Everyone gets bruises after minor injuries. Bruising is caused by the breaking of small blood vessels under the skin, resulting in bleeding in the area. It takes a day or two before the blood reaches the skin, when it can be seen as a bruise. If there’s a large bruise for instance on the leg, gravity can make the blood travel down to the foot, to an area outside the original injury.
Bruises heal on their own. Cells in the body clean away the blood in a little over a week. The bruise initially turns yellowish and then disappears. If you have nothing more than a large bruise following an injury, you do not have to visit a doctor. The other consequences of the injury determine the need for medical attention.
The tendency to bruising varies from one person to another. Some people get bruises even after injuries that are so minor that they don’t even notice them. You don’t have to worry about small bruises (less than 3 cm in diameter) even if they seem to have developed without a clear cause. NSAIDs such as acetylsalicylic acid (aspirin), ibuprofen and ketoprofen increase the tendency to bruising. If tendency to bruising is evident when using these medicines, you should stop using them if possible.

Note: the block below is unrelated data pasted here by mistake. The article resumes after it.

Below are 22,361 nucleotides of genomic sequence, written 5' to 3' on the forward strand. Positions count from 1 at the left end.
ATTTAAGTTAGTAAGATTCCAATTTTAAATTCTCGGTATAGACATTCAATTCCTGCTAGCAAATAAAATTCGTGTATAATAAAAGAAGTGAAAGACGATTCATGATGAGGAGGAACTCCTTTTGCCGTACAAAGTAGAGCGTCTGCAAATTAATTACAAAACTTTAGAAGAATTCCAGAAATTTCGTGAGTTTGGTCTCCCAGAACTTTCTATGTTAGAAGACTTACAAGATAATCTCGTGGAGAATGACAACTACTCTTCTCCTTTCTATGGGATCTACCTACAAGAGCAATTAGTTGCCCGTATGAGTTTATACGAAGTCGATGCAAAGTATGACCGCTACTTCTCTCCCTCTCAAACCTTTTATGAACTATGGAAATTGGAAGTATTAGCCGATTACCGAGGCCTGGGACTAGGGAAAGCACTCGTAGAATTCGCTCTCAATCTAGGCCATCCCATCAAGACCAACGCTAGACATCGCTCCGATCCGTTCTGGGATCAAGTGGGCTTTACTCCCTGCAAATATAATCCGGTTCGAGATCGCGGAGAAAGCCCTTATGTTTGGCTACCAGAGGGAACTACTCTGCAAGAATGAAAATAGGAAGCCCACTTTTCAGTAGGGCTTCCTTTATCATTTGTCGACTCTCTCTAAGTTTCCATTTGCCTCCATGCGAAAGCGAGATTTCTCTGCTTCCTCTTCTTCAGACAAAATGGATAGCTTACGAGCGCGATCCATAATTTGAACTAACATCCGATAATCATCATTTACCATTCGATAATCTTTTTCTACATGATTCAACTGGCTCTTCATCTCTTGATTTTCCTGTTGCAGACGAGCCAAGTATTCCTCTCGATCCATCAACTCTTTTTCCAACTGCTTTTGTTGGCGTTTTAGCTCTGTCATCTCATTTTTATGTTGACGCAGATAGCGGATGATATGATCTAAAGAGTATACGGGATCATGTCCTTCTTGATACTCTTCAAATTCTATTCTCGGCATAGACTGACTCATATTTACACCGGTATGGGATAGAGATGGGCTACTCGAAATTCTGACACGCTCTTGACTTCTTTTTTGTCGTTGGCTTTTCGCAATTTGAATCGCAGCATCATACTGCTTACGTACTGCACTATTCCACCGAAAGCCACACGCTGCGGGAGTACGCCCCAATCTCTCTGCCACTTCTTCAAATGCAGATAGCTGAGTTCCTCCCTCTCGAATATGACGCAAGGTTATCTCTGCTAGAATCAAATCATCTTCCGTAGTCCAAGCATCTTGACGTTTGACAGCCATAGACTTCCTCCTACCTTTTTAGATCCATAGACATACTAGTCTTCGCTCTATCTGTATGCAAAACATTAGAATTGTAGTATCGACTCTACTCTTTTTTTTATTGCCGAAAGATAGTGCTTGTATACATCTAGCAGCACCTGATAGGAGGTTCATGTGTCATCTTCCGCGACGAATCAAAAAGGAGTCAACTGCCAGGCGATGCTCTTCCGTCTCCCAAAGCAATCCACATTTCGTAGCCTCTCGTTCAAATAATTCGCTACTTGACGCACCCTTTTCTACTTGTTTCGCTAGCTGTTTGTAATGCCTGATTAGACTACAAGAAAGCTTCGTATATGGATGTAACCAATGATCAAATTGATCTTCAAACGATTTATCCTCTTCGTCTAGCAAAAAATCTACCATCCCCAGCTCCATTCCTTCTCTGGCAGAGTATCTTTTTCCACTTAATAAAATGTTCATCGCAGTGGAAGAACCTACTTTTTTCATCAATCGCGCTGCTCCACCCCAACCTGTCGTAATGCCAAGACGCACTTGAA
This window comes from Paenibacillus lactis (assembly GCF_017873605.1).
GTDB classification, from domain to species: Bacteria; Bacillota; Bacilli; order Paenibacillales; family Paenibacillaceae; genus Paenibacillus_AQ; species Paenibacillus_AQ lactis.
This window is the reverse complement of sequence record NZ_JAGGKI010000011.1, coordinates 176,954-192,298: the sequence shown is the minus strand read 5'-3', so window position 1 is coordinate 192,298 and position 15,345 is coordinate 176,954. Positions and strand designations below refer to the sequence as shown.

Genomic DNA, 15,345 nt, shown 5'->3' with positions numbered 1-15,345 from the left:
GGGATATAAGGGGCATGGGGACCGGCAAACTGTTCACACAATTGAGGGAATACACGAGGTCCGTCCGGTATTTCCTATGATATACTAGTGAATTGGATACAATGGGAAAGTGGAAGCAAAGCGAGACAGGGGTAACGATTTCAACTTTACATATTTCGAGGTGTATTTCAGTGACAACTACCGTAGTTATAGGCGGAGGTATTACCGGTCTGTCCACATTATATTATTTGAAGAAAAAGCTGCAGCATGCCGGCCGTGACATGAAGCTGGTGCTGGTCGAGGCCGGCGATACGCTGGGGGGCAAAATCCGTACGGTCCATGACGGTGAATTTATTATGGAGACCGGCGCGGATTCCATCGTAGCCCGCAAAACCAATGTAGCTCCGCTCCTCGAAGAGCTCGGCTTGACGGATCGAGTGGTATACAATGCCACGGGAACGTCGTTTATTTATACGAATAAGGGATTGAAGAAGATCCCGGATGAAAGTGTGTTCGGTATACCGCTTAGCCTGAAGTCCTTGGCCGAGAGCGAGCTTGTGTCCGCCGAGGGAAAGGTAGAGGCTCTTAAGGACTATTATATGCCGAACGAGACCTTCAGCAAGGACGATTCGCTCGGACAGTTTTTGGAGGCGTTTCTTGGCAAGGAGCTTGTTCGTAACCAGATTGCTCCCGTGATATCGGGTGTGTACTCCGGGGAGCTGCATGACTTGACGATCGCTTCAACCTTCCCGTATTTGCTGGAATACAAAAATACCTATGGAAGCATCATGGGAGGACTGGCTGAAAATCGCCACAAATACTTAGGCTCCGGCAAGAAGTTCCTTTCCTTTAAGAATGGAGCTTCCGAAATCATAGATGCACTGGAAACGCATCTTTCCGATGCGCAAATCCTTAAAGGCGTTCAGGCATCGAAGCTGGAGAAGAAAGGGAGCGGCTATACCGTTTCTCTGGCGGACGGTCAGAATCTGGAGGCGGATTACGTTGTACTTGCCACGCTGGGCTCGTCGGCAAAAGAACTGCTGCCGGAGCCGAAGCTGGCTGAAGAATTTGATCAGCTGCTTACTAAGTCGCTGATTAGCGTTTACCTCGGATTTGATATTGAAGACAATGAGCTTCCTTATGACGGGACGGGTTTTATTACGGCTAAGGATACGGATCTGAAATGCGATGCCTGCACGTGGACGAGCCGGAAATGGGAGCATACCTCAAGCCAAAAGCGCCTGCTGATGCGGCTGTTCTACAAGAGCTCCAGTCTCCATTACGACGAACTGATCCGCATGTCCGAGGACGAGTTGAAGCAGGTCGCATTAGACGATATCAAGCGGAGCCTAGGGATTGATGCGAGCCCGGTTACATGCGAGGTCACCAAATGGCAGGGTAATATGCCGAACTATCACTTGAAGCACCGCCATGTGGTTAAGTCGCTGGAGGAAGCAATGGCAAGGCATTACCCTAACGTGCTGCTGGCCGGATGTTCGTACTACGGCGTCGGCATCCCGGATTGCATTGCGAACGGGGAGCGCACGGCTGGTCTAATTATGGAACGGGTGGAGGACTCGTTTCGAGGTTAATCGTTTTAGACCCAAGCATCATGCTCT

Elderly people may have bluish bruises under the skin on their forearms and on the back of their hands. These are caused by breaking of small blood vessels due to increased frailness and looseness of the skin. Even if such bruises may look bad, they are not a sign of a serious disease and don’t require an appointment with a doctor.
When should you seek treatment?
Sometimes, bruises that appear without an apparent reason may be due to a blood disorder affecting blood coagulation. Medicines affecting blood coagulation may also increase bruising.
You should see a doctor if:
- You have several bruises or one large bruise on your skin (over 3 cm in diameter) without an apparent reason.
- You have bruising during the use of a medicine affecting blood coagulation (Marevan®).
- You have bruising accompanied by general symptoms such as tiredness, weight loss and deterioration of overall condition.
Information sources: The Finnish Medical Society Duodecim: Terveysportti, Lääkärin tietokanta database
FSHS General Practitioner / 12 October 2019